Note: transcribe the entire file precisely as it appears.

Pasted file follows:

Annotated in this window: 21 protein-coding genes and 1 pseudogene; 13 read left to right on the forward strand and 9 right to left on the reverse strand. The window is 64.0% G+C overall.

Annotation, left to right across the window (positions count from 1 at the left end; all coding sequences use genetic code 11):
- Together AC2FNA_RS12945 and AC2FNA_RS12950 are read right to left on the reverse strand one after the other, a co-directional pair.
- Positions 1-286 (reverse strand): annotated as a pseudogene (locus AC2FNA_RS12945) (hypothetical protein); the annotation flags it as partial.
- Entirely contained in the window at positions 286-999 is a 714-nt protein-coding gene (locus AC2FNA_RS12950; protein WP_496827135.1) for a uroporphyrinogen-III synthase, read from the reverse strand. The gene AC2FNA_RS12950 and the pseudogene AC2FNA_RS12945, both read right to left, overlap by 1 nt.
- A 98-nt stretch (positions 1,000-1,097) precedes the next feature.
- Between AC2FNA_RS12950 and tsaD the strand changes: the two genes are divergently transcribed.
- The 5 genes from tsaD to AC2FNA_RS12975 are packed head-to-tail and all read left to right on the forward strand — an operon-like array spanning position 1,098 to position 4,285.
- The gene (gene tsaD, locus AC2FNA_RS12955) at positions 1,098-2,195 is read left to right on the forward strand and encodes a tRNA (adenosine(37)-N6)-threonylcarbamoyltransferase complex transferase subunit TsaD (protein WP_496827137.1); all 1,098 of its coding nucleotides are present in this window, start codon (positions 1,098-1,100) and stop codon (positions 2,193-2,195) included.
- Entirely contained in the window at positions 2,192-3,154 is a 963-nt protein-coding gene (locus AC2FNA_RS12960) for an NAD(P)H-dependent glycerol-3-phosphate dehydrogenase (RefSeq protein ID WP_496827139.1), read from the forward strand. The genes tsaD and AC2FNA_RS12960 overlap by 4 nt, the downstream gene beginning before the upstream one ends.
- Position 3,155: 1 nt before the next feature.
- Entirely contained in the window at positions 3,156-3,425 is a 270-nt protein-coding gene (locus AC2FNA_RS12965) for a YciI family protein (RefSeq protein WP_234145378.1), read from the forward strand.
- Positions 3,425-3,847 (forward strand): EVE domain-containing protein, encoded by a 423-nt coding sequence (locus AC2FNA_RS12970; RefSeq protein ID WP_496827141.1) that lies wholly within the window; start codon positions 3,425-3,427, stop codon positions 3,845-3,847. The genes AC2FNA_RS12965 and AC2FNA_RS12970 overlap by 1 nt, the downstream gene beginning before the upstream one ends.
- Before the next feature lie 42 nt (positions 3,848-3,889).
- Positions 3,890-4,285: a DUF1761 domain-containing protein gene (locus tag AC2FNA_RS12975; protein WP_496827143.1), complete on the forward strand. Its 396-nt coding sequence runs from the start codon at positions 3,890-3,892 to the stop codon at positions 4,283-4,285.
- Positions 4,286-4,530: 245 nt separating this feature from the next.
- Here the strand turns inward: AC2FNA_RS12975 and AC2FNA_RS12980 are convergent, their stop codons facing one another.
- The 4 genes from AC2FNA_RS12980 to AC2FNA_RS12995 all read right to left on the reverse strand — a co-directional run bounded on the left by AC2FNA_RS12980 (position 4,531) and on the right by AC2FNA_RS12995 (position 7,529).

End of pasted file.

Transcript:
Annotated in this window: 21 protein-coding genes and 1 pseudogene; 13 read left to right on the forward strand and 9 right to left on the reverse strand. The window is 64.0% G+C overall.

Annotation, left to right across the window (positions count from 1 at the left end; all coding sequences use genetic code 11):
- Together AC2FNA_RS12945 and AC2FNA_RS12950 are read right to left on the reverse strand one after the other, a co-directional pair.
- Positions 1-286 (reverse strand): annotated as a pseudogene (locus AC2FNA_RS12945) (hypothetical protein); the annotation flags it as partial.
- Entirely contained in the window at positions 286-999 is a 714-nt protein-coding gene (locus AC2FNA_RS12950; protein WP_496827135.1) for a uroporphyrinogen-III synthase, read from the reverse strand. The gene AC2FNA_RS12950 and the pseudogene AC2FNA_RS12945, both read right to left, overlap by 1 nt.
- A 98-nt stretch (positions 1,000-1,097) precedes the next feature.
- Between AC2FNA_RS12950 and tsaD the strand changes: the two genes are divergently transcribed.
- The 5 genes from tsaD to AC2FNA_RS12975 are packed head-to-tail and all read left to right on the forward strand — an operon-like array spanning position 1,098 to position 4,285.
- The gene (gene tsaD, locus AC2FNA_RS12955) at positions 1,098-2,195 is read left to right on the forward strand and encodes a tRNA (adenosine(37)-N6)-threonylcarbamoyltransferase complex transferase subunit TsaD (protein WP_496827137.1); all 1,098 of its coding nucleotides are present in this window, start codon (positions 1,098-1,100) and stop codon (positions 2,193-2,195) included.
- Entirely contained in the window at positions 2,192-3,154 is a 963-nt protein-coding gene (locus AC2FNA_RS12960) for an NAD(P)H-dependent glycerol-3-phosphate dehydrogenase (RefSeq protein ID WP_496827139.1), read from the forward strand. The genes tsaD and AC2FNA_RS12960 overlap by 4 nt, the downstream gene beginning before the upstream one ends.
- Position 3,155: 1 nt before the next feature.
- Entirely contained in the window at positions 3,156-3,425 is a 270-nt protein-coding gene (locus AC2FNA_RS12965) for a YciI family protein (RefSeq protein WP_234145378.1), read from the forward strand.
- Positions 3,425-3,847 (forward strand): EVE domain-containing protein, encoded by a 423-nt coding sequence (locus AC2FNA_RS12970; RefSeq protein ID WP_496827141.1) that lies wholly within the window; start codon positions 3,425-3,427, stop codon positions 3,845-3,847. The genes AC2FNA_RS12965 and AC2FNA_RS12970 overlap by 1 nt, the downstream gene beginning before the upstream one ends.
- Before the next feature lie 42 nt (positions 3,848-3,889).
- Positions 3,890-4,285: a DUF1761 domain-containing protein gene (locus tag AC2FNA_RS12975; protein WP_496827143.1), complete on the forward strand. Its 396-nt coding sequence runs from the start codon at positions 3,890-3,892 to the stop codon at positions 4,283-4,285.
- Positions 4,286-4,530: 245 nt separating this feature from the next.
- Here the strand turns inward: AC2FNA_RS12975 and AC2FNA_RS12980 are convergent, their stop codons facing one another.
- The 4 genes from AC2FNA_RS12980 to AC2FNA_RS12995 all read right to left on the reverse strand — a co-directional run bounded on the left by AC2FNA_RS12980 (position 4,531) and on the right by AC2FNA_RS12995 (position 7,529).